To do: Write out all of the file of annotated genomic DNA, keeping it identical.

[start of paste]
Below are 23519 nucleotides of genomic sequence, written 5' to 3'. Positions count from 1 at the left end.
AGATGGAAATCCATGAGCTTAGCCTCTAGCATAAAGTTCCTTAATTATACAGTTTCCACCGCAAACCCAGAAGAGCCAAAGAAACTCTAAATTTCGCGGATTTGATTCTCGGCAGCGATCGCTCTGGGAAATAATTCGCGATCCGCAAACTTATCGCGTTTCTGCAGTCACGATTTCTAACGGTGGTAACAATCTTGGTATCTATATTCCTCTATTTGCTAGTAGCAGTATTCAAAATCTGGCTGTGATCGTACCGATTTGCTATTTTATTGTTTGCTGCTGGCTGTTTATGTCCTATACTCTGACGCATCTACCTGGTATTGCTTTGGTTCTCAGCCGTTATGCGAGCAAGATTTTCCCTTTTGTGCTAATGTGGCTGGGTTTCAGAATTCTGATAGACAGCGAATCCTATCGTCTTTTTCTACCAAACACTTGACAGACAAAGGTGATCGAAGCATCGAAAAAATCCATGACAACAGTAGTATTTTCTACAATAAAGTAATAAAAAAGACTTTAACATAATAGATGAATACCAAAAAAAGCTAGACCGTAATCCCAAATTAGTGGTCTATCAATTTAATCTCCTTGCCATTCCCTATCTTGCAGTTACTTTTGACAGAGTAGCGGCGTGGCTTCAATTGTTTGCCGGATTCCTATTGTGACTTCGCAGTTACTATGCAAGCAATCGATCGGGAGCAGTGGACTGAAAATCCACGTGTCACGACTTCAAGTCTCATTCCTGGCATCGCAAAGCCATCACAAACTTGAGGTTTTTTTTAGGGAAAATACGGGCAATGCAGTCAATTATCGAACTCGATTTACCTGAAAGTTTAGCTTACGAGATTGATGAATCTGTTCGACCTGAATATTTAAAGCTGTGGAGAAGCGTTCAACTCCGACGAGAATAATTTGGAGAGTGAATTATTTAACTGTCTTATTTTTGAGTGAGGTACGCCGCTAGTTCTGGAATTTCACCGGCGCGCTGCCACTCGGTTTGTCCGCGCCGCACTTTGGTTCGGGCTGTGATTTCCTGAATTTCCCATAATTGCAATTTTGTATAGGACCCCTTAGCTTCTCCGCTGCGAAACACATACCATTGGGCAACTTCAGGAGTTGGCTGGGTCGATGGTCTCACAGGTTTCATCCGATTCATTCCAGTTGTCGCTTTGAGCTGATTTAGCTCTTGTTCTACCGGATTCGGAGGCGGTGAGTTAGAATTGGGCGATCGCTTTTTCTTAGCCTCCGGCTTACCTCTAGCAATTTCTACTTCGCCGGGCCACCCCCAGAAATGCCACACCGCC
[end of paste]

Below are 23519 nucleotides of genomic sequence, written 5' to 3'. Positions count from 1 at the left end.
AGATGGAAATCCATGAGCTTAGCCTCTAGCATAAAGTTCCTTAATTATACAGTTTCCACCGCAAACCCAGAAGAGCCAAAGAAACTCTAAATTTCGCGGATTTGATTCTCGGCAGCGATCGCTCTGGGAAATAATTCGCGATCCGCAAACTTATCGCGTTTCTGCAGTCACGATTTCTAACGGTGGTAACAATCTTGGTATCTATATTCCTCTATTTGCTAGTAGCAGTATTCAAAATCTGGCTGTGATCGTACCGATTTGCTATTTTATTGTTTGCTGCTGGCTGTTTATGTCCTATACTCTGACGCATCTACCTGGTATTGCTTTGGTTCTCAGCCGTTATGCGAGCAAGATTTTCCCTTTTGTGCTAATGTGGCTGGGTTTCAGAATTCTGATAGACAGCGAATCCTATCGTCTTTTTCTACCAAACACTTGACAGACAAAGGTGATCGAAGCATCGAAAAAATCCATGACAACAGTAGTATTTTCTACAATAAAGTAATAAAAAAGACTTTAACATAATAGATGAATACCAAAAAAAGCTAGACCGTAATCCCAAATTAGTGGTCTATCAATTTAATCTCCTTGCCATTCCCTATCTTGCAGTTACTTTTGACAGAGTAGCGGCGTGGCTTCAATTGTTTGCCGGATTCCTATTGTGACTTCGCAGTTACTATGCAAGCAATCGATCGGGAGCAGTGGACTGAAAATCCACGTGTCACGACTTCAAGTCTCATTCCTGGCATCGCAAAGCCATCACAAACTTGAGGTTTTTTTTAGGGAAAATACGGGCAATGCAGTCAATTATCGAACTCGATTTACCTGAAAGTTTAGCTTACGAGATTGATGAATCTGTTCGACCTGAATATTTAAAGCTGTGGAGAAGCGTTCAACTCCGACGAGAATAATTTGGAGAGTGAATTATTTAACTGTCTTATTTTTGAGTGAGGTACGCCGCTAGTTCTGGAATTTCACCGGCGCGCTGCCACTCGGTTTGTCCGCGCCGCACTTTGGTTCGGGCTGTGATTTCCTGAATTTCCCATAATTGCAATTTTGTATAGGACCCCTTAGCTTCTCCGCTGCGAAACACATACCATTGGGCAACTTCAGGAGTTGGCTGGGTCGATGGTCTCACAGGTTTCATCCGATTCATTCCAGTTGTCGCTTTGAGCTGATTTAGCTCTTGTTCTACCGGATTCGGAGGCGGTGAGTTAGAATTGGGCGATCGCTTTTTCTTAGCCTCCGGCTTACCTCTAGCAATTTCTACTTCGCCGGGCCACCCCCAGAAATGCCACACCGCC